Question & Answer With Rabbi Dovid Sears - “Today I Have Given Birth To You”
A Simple Jew asks:
Shivchei HaRan #3 states:
“When he [Rebbe Nachman of Breslov] became bar mitzvah, his uncle, the holy Rabbi Ephraim of Sudilkov, called him and pronounced over him the verse, ‘Today I have given birth to you.’ (Tehillim 2:7). This speaks of the day a person becomes bar mitzvah, as discussed in the sacred literature. His uncle then spoke to him briefly regarding religious devotion, and these words were as dear to the Rebbe as finding a great treasure.”
Explaining the meaning behind this chapter of Tehillim, Reb Nosson of Breslov wrote the following in Likutey Halachos, Hilchos Milah 4:17-19:
"When a person genuinely desires to return to Hashem and to enter the realm of holiness with a perfect heart, every day and every hour he should contemplate that he was born today. He can strengthen his faith by binding himself to the holy tzaddikim. For they are filled with the spirit of Moshiach, of whom it is written, ‘Today I have given birth to you’ (op cit.). Forget the days and years that have passed. From now on, if you only live with this thought [of being newly born] at every moment, you will be worthy of true closeness to Hashem, and healing will come for all the days which passed. Everything will be transformed to good through complete teshuvah."
Do you think that the Degel Machaneh Ephraim was trying to convey this very message to Rebbe Nachman at his bar mitzvah?
Rabbi Dovid Sears answers:
The teaching you quoted from Reb Noson seems to be a spin-off on Rabbi Nachman’s words in Likkutei Moharan I, 272 (“HaYom Im B’Kolo Tishma’u”), which discusses living in the present moment and indirectly relates this to the Moshiach, who will come “today” – i.e., who personifies this quality.
As is known, a bar mitzvah bochur is comparable to a newborn child, because the Yetzer Tov/Good Inclination associated with the Nefesh Elokis, or Divine soul, only becomes internalized within him on this day. This means that now he can do things because of their inherent virtue, rather than just because he knows that such-and-such is the right thing to do, since his parents and teachers have told him so. He also has a new spiritual capacity for an altruism that previously had not existed for him. (The same thing applies to a girl on the day that she becomes a bas mitzvah, at age twelve.)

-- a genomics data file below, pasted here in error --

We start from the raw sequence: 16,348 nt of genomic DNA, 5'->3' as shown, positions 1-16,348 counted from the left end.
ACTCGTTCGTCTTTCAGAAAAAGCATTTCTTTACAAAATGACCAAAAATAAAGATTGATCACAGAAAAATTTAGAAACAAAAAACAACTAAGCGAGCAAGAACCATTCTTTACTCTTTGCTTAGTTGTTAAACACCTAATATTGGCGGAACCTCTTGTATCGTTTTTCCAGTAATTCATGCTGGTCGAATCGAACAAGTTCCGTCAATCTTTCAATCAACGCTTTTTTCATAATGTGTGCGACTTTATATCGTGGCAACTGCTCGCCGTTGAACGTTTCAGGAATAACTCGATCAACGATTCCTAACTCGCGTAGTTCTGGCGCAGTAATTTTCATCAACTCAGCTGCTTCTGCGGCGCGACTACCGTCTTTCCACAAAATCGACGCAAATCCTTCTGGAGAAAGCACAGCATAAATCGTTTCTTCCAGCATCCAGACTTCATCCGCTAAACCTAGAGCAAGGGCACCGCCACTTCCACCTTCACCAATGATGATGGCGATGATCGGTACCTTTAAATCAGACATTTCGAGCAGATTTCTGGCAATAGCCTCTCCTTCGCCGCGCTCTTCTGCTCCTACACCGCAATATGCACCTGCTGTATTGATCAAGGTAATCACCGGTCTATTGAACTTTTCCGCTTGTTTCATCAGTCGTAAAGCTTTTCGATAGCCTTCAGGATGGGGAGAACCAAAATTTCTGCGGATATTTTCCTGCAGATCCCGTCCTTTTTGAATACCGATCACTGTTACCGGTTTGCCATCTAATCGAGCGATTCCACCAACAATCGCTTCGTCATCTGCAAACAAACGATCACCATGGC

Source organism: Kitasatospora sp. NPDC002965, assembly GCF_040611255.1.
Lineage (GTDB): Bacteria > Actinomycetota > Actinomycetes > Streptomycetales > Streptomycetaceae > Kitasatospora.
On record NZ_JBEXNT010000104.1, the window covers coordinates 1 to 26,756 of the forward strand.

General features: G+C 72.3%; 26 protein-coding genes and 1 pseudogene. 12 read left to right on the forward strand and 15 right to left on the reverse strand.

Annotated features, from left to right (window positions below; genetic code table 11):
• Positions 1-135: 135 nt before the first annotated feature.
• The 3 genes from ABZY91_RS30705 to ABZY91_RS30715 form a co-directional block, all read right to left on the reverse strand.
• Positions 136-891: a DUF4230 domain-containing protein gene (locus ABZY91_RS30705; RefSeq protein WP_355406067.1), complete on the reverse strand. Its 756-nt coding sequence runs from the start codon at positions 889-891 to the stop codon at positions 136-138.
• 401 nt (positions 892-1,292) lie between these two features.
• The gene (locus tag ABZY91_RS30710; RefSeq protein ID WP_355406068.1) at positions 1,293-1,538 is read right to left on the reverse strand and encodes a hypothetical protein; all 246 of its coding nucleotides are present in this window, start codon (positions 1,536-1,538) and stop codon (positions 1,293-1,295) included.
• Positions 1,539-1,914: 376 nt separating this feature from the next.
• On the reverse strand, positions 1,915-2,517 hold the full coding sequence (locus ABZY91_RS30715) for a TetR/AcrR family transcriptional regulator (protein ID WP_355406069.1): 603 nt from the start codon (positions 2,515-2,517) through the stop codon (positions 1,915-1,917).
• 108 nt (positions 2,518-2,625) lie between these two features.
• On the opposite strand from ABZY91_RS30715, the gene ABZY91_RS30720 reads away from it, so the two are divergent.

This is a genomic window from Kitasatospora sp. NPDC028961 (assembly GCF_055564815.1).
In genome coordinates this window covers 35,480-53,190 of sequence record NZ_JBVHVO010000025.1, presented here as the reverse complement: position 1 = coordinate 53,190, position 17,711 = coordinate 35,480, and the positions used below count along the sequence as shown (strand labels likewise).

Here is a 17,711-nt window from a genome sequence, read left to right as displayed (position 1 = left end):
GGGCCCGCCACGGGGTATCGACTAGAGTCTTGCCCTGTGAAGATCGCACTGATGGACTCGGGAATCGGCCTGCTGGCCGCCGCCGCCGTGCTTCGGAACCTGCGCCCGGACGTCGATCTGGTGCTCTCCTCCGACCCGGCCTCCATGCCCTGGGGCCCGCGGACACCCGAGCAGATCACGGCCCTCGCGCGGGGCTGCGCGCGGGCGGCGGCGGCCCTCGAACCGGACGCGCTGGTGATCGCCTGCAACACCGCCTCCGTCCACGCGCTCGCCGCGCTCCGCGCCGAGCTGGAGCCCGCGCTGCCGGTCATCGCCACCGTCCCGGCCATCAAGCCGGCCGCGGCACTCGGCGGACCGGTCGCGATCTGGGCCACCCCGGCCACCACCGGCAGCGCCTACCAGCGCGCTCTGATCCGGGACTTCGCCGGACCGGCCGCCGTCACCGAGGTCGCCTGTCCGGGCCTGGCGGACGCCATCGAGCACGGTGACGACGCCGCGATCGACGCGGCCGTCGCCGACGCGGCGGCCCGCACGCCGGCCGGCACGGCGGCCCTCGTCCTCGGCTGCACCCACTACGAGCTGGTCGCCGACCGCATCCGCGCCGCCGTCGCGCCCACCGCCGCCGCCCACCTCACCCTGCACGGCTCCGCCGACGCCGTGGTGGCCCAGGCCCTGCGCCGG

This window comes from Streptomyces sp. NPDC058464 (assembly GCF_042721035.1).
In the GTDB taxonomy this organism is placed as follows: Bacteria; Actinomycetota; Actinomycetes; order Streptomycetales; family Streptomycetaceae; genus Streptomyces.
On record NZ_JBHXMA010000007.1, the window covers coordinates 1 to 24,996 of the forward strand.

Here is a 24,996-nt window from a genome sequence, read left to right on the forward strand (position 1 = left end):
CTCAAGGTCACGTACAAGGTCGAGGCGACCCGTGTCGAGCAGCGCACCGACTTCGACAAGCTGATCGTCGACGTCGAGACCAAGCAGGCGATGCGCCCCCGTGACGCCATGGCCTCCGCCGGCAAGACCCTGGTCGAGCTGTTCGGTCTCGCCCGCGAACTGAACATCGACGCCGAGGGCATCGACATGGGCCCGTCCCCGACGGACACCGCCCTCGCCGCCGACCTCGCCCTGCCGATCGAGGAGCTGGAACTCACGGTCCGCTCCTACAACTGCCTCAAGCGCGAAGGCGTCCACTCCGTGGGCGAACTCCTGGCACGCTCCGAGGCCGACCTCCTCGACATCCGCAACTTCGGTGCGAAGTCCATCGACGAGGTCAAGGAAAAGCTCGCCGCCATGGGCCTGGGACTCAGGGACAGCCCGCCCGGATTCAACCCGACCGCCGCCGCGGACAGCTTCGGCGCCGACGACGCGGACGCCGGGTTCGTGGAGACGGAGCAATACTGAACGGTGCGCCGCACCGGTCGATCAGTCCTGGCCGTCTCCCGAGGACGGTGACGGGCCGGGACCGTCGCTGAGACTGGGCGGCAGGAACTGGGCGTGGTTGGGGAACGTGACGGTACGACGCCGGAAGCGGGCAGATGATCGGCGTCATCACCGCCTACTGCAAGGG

As for what the Degel had to say about this concept when he gave the Rebbe his blessing, we have really don’t know. The quote from Shivchei HaRan only states that the Degel invoked this verse from Tehillim. But there is another Breslover tradition that when the tzaddik Reb Nochum of Chernobyl first saw Rabbi Nachman, he commented that the Rebbe had "beautiful eyes" (Siach Sarfei Kodesh II, 237; also ibid. II, 239) -- which was said of Dovid HaMelekh, and which also might be a remez, or hint, to one of the attributes of the Moshiach. This would correspond to Reb Noson's teaching in Likkutei Halakhos, cited above, about living in the present moment being one of the qualities of the Moshiach. So your speculation might not be so far-fetched.
There’s another related teaching about this in Chayei Moharan 568. Reb Noson writes: “The Rebbe once remarked that he revived himself with the aspect of “I have given birth to you today!’ [This indicates that everything is “newborn,” every instant.] God will help us to skip over everything that ever happened to us, and He will reveal the truth at last. We will all return to God, and the former days will fall away; for all time will be nullified and will merge into the category of ‘beyond time,’ where everything is remedied.”
The “good eye” (which I think is synonymous with the concept of “beautiful eyes”) and the ability to live fully in the here and now actually go together. In Rebbe Nachman’s story of the “Seven Beggars,” the Blind Beggar is not really blind, but only appears this way from a materialistic point of view. In truth, he possesses the perfection of vision, which is spiritual vision, cosmic vision – and when the various elders in his story-within-a-story make their various claims about how far back they can remember, the Blind Beggar alone declares, “Ich gedenk gohrnisht . . . I remember Nothing!” -- by which he means the Primordial Nothing from whence all existence derives. That is, he has transcended past, present, and future to live in the “eternal present.” So the Blind Beggar is a sort of perpetual bar mitvah bochur, newborn in every moment.
This is the Blind Beggar’s “wedding gift” to the chosson and kallah in the Rebbe’s story. And as Reb Noson tells us in the section cited from Likkutei Halakhos, living vividly in the present is an avodah that we may all accomplish – and must accomplish – because it is our common destiny. This is how we can live a true life and a “good life,” and it is the Blind Beggar’s wondrous gift to us all.
* The picture above is a replica of the Baal Shem Tov's Shul in Medzhibuz where Rebbe Nachman was first called to the Torah on his Bar Mitzvah.